JOSH: Well, Susan, this is a bigger piece of the issue which is all of the legislation, all of the rule making, all of our policy goals have really been almost a full departure, 180 degree departure, from the traditional notion of the roots of our capitalist experiment, which is that we actually save for our economic freedom. And instead, what we’ve got is we’ve got a society where the regulatory process and the political process has created incentives for people to become indebted. And frankly, that’s been a 30-year process I think. I think Yves is right.
And it’s been supported by three secular trends that have been massive trends. Two of them came out of the inflation of the late ’70s, one of them is demographics. So we’ve got the largest generation in American history, the baby boom generation, who really was reaching their prime earning capacity coming out of the early 1980s recession; that boosted consumption. As the inflation of the ’70s, we saw wages being outstripped by asset prices. That gave a growth or an impetus to increase the move from one income families to two income families by necessity.
And the third is in the late ’70s we moved from the old-fashioned notion of charge cards and the old-fashioned notion of “you do not live beyond your means, you only borrow what you can pay back,” to consumer revolving credit. And if you look at the consumer flow of funds data, the Fed, it really takes off in the late 1970s. Those three secular trends have been supportive of consumption for the past 30 years. They all have reached their terminus. Now, we are on the other side of that. Democratization of credit is done, the baby boomers have gone from consumers to having to become generally net savers, and we’ve already got two incomes per family, and we’re losing those jobs moving back to one.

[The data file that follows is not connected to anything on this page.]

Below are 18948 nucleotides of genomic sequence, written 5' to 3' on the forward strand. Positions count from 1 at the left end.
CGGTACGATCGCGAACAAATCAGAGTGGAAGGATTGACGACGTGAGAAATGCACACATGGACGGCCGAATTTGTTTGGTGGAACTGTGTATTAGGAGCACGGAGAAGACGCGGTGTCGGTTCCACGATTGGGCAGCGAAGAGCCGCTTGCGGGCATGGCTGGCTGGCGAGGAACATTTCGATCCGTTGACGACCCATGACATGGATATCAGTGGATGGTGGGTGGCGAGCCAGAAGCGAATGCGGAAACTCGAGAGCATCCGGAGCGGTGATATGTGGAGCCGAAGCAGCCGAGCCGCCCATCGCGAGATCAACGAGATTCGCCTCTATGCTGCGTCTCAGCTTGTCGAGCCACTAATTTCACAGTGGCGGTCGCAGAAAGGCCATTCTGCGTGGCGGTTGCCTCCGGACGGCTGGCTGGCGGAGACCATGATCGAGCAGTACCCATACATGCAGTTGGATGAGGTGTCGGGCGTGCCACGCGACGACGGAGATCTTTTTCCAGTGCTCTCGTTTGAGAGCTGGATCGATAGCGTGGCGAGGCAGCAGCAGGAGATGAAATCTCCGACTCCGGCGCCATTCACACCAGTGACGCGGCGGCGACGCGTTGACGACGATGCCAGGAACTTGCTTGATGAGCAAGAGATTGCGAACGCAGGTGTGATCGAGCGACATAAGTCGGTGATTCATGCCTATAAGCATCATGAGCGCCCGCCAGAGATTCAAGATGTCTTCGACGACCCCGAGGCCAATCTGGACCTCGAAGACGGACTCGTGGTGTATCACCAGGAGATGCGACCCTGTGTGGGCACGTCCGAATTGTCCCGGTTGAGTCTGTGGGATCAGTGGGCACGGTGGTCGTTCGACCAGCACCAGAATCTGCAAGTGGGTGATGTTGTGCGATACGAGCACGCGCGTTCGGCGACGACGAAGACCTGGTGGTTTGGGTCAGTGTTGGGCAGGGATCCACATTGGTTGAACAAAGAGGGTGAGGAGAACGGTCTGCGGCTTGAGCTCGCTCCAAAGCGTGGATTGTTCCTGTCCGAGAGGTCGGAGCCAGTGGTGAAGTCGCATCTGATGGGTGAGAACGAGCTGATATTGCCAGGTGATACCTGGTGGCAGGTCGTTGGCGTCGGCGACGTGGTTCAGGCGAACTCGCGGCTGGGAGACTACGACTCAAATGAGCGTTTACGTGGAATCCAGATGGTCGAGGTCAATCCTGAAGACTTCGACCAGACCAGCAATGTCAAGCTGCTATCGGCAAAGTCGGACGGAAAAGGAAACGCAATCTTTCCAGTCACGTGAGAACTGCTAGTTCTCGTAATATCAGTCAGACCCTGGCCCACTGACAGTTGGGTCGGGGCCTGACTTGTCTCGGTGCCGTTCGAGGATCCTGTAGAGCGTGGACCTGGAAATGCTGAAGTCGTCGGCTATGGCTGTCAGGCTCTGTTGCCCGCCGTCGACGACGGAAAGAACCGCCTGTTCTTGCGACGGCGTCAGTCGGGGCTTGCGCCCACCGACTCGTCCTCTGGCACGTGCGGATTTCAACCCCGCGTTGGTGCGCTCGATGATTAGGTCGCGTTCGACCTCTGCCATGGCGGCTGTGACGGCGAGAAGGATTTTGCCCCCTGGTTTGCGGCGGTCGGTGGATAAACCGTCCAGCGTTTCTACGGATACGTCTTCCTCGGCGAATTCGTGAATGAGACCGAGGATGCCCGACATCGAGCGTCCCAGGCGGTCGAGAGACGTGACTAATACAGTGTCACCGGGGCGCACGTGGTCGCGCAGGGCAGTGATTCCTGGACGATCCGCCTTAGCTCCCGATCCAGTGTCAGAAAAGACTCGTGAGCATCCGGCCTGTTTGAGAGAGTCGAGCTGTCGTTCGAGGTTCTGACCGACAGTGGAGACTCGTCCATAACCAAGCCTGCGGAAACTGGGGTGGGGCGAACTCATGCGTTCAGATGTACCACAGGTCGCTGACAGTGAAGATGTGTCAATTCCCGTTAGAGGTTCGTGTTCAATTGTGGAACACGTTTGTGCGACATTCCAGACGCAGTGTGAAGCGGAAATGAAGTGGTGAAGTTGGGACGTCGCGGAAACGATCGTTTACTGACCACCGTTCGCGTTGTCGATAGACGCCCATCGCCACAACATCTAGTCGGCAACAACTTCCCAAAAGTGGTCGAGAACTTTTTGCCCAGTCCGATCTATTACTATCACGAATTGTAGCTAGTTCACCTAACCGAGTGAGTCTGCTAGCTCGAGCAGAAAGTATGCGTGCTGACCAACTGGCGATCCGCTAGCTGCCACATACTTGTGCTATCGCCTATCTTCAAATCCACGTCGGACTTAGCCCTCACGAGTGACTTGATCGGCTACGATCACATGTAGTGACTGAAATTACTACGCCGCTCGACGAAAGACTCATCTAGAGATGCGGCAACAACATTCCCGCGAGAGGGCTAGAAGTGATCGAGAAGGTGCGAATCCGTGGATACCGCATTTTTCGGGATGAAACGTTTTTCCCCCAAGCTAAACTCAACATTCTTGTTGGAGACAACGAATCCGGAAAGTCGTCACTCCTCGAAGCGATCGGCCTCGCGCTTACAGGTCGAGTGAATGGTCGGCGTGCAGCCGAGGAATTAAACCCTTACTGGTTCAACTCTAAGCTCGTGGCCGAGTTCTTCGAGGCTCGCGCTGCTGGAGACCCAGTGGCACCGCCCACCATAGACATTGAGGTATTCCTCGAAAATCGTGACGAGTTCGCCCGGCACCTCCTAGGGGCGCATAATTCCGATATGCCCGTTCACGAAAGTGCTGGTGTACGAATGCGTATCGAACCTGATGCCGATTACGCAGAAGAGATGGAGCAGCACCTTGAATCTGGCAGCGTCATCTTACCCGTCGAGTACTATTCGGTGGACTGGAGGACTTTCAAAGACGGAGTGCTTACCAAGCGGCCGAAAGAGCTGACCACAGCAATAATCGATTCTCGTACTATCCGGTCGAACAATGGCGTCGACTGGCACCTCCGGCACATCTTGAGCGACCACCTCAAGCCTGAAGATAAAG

So what are we going to do from here? Are we going to continue to create incentives for people to live beyond their means, imperiling their financial future? But also making them “wards of the state” as they retire with no income and no savings, as example, the house, which is historically has been the largest savings asset for retirement and intergenerational wealth transfer asset, which is going to put the treasury at further peril when those people reach retirement — or are we going to create incentives and turn the incentives backwards from what they’ve been to create a society of people who can afford their own lives rather than binge on debt?
DYLAN: Yeah, and we’re going to get into the solution in a second block with Josh and Yves in just a second. But for now I want to focus a little bit more on the origins of the problem and specifically, Yves, how much of a variable has it been in the political culture where one seeks to basically spend more and tax less as a concept for keeping your own job. In other words, the ability for a politician to keep his or her job by empowering policies that allow people to raise their lifestyles while not doing anything to raise productivity and at the same time looking at how profitable that has been for the banking institutions to create that credit and insure that credit and speculate and gamble around that credit. Just how sinister is that combination of the profitability of credit gambling that was invented in the late ’90s under Bill Clinton and the political culture of giving people something to entertain themselves with — easy credit — while not demanding any productive use of capital? [10:00]